I never stand up to pedal on the tandem, so pedal bob won’t be so much of a problem as it is on a solo anyway.Posted 4 years ago
You don’t have to worry about offending me like that. 😛
I used to enter races as Team Pale Skinny Vegan which would usually get a laugh once people saw me and realised I was one of the most unskinny riders there.
Maybe I should just go for a brand new Argyle RCT then.Posted 4 years ago
Considering what I spent on a brand new Lefty for my Qoroz, £450 is a bargain.
Rockshox Domain? (Totem air would be awesome but very rare; especially with a long 1-1/8″ steerer)
Two Domains with long steerers on ebay
Pretty basic inside so with a bit of mechanical know-how you could reduce the travel to whatever you desire.
Or fit a U-turn spring which I think goes to 115mm – TFT have them listed.Posted 4 years agotandemwarriorsMember
Just to chuck our experience in there-
We’re running a Marzocchi 66 from about 2006. Coil sprung but air preload. Travel is about 140mm but set to sag to about 90mm. We’ve found damping is the most important factor. Two of you peddling hard (well us anyhow) gets to fork bobbing unless the damping was dialled in correctly. Same on fast berms(thinking “berm baby berm” & GT freeride park)- the front would try and tuck under (v scary!) until the damping & preload were spot on. Seems a narrow window of optimum performance but they are so adjustable you can make them work brilliantly, I didn’t understand the phrase ‘bottomless travel’ until we had these. I have no idea what we’d do if they die!
I recall TJ did run dirtjumpers. I recall Alex @ MTB Tandems in the USA offers the White Bros as the best tandem fork.
RobPosted 4 years agoChristoGingerMember
I’ve got a set of 2005 66’s that might do you, mechanically sound with new enduro seals!.they look a wee bit tatty but they’re coil sprung with the air assist, rebound damping you need to change the oil weight. not sure about the steerer length just now think should be about the right length do em for £90 plus postage…Posted 4 years agocookeaaSubscriber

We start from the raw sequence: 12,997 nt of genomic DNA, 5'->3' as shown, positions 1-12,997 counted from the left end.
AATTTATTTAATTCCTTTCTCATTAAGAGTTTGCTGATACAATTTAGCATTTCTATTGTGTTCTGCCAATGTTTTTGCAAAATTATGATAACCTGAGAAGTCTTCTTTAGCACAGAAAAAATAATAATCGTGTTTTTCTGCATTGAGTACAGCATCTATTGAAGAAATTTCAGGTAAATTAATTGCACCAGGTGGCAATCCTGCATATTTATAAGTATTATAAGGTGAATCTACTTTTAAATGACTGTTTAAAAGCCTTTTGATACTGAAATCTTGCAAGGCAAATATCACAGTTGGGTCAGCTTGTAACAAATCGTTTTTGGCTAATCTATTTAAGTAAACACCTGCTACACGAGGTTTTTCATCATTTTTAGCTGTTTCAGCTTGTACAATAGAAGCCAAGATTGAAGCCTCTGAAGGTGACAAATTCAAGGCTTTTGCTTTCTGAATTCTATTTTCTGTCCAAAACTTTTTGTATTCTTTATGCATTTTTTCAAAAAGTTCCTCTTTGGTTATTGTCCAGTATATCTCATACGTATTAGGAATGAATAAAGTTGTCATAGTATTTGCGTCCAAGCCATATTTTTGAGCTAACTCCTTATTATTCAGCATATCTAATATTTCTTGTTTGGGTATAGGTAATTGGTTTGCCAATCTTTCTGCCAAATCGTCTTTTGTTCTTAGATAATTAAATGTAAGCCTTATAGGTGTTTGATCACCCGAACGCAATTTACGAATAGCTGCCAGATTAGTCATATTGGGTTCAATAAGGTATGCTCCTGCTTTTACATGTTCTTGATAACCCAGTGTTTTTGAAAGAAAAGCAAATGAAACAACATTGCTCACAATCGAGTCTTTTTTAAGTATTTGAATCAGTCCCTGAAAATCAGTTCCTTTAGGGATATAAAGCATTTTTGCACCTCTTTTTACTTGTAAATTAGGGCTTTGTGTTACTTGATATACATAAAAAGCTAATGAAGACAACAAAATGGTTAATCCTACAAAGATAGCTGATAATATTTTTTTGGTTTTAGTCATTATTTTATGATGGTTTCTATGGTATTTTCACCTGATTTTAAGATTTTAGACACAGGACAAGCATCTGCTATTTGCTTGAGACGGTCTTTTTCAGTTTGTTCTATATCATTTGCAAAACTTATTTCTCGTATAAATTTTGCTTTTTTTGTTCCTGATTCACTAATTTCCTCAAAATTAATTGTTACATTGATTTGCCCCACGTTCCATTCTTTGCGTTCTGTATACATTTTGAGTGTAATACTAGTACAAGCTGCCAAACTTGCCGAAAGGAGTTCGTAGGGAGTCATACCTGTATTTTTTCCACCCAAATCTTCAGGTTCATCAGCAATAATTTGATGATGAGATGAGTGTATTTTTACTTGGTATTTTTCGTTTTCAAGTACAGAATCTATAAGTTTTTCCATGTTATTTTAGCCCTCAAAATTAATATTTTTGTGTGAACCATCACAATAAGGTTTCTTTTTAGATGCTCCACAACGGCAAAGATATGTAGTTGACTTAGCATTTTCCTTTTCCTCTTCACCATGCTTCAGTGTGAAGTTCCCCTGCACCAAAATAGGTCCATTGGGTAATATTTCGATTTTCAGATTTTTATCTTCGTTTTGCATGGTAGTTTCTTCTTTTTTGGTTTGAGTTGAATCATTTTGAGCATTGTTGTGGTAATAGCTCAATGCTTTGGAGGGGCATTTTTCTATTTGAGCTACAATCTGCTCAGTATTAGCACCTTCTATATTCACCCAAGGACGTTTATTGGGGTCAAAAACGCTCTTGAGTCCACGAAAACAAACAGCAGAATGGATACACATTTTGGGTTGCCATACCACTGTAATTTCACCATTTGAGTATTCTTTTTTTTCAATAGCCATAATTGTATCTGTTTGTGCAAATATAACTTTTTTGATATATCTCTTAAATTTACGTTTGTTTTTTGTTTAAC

Mid 00’s Dirt Jumpers (Dj2 or 3) would be a good bet IMO, they came in Qr and 20mm flavours, ~100mm travel and were designed to be robust rather than light to suit the target market’s needs.
Simple open bath damping which is basic but less likely to go pop, and they are coil sprung with “air assist” so you can set them to suit the mass of a tandem…Posted 4 years agobugpowderdustMember
How about the Society DJ or 4x forks that Billys do? Cheap on special at the moment, 80 or 100mm flavour with 20mm thru, 36mm stanchions, coil and air. Probably not perfect but will work.
I run 66sl ATAs on mine at about 140mm travel which feels about right for us, used to run a set of sherman triple crowns at 150mm which were lovely for years til they went pop. Alex at mtbtandems did used to recommend the Marzo DJ1 and 2 forks, he ran them at either 130 or 100mm travel dependant on the bike\buyers needs\weights, that was around 2002-03, he’s always worth emailing if you want to check on what he used to use.Posted 4 years ago